Empedocles


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Related to Empedocles: Democritus, Anaxagoras

Em·ped·o·cles

(ĕm-pĕd′ə-klēz′) Fifth century bc.
Greek philosopher who believed that all matter is composed of elemental particles of fire, water, earth, and air.
References in periodicals archive ?
The three great philosophical poems of the Victorian period, Tennyson's In Memoriam, Arnold's Empedocles, and Browning's Bishop Blougram's Apology, are all meditations on religious and philosophical doubt, and to this canon one can add, as an appendix, Carlyle's Sartor Resartus, the collected poems of Arthur Hugh Clough, and Pater's Marius the Epicurean.
Since Empedocles claimed that four elements--earth, water, fire, and air--organize the universe through the two basic forces of love and strife/hatred, or the centripetal and centrifugal power functioning among them, the number "four" has often symbolized unification and fragmentation simultaneously in the history of Western arts.
Empedocles of Acragas, who lived during the time of Hippocrates, had a theory concerning disease and its afflictions.
Empedocles," and "Obermann Once More," possesses "a prescriptive right to be considered a connoisseur in the poetry of pessimism" (5).
The concept of efficient cause did not emerge until the time of Empedocles, who postulated two motive forces, Love (mahabbah) and Strife (ghalabah), to account for the various changes observed everywhere in the universe.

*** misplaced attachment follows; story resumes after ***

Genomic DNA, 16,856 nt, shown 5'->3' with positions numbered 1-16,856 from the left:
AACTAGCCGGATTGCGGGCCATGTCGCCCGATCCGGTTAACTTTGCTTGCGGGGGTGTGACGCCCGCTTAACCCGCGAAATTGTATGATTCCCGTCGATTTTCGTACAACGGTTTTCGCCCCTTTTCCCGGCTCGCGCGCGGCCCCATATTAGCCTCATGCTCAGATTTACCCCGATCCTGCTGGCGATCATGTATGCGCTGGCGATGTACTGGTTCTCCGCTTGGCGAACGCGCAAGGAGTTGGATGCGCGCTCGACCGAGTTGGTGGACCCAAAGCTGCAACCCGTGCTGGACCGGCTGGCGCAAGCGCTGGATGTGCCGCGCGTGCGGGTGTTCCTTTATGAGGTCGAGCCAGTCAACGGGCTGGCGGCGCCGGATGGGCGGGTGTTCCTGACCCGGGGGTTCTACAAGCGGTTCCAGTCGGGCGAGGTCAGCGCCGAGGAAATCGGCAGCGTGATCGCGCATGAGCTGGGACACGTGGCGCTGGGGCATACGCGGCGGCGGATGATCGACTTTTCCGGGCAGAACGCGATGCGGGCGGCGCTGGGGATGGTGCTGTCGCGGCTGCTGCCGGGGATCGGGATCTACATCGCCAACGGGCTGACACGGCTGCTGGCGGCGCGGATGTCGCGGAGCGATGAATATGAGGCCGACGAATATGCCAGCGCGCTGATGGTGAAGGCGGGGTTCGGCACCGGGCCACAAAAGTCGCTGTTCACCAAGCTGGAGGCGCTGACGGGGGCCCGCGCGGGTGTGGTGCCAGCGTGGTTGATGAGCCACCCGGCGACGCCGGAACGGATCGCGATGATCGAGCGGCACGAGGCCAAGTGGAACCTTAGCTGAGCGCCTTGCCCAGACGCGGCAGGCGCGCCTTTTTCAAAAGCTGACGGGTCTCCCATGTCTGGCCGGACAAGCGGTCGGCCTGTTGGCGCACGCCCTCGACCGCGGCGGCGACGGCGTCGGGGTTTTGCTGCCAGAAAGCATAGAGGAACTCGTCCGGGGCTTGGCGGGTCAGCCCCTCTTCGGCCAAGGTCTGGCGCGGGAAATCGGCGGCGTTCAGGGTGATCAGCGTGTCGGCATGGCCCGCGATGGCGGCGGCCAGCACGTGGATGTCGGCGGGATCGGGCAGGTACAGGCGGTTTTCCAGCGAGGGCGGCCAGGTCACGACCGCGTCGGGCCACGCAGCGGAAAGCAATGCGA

It was the philosopher and scientist Empedocles (c493-433 BC) who proposed that the universe was composed of four elements - fire, air, earth and water.
Evening may therefore be called, 'the old age of the day,' and old age, 'the evening of life,' or, in the phrase of Empedocles, 'life's setting sun.
Marie Helene Huet refers to the lost text of Empedocles that first de scribed how women, although lacking the power to initiate conception, once impregnated, have the power to deform their progeny:
6) Parmenides6 and the influential Sicilian, Empedocles,1 however, thought that the soul was seated in the thorax or the blood surrounding the heart.
The philosopher-poet Empedocles was thought to have jumped into the crater of Mount Etna.
Sauve Meyer suggests that Aristotle especially has these predecessors in mind: Democritus, Empedocles, and Anaxagoras (Physics II 8; de Generatione Animalium V 8, 789b2-7; Metaphysics I 4, 985a18-21; de Generatione Animalium V 1, 778b7-10; de Partibus Animalium I 1, 640b4-17) (Sauve Meyer 1992, 792n2).
the Greek philosopher Empedocles urged his student Pausanias not just to perceive but to perceive his own perceiving and so enter a state of alertness he called metis.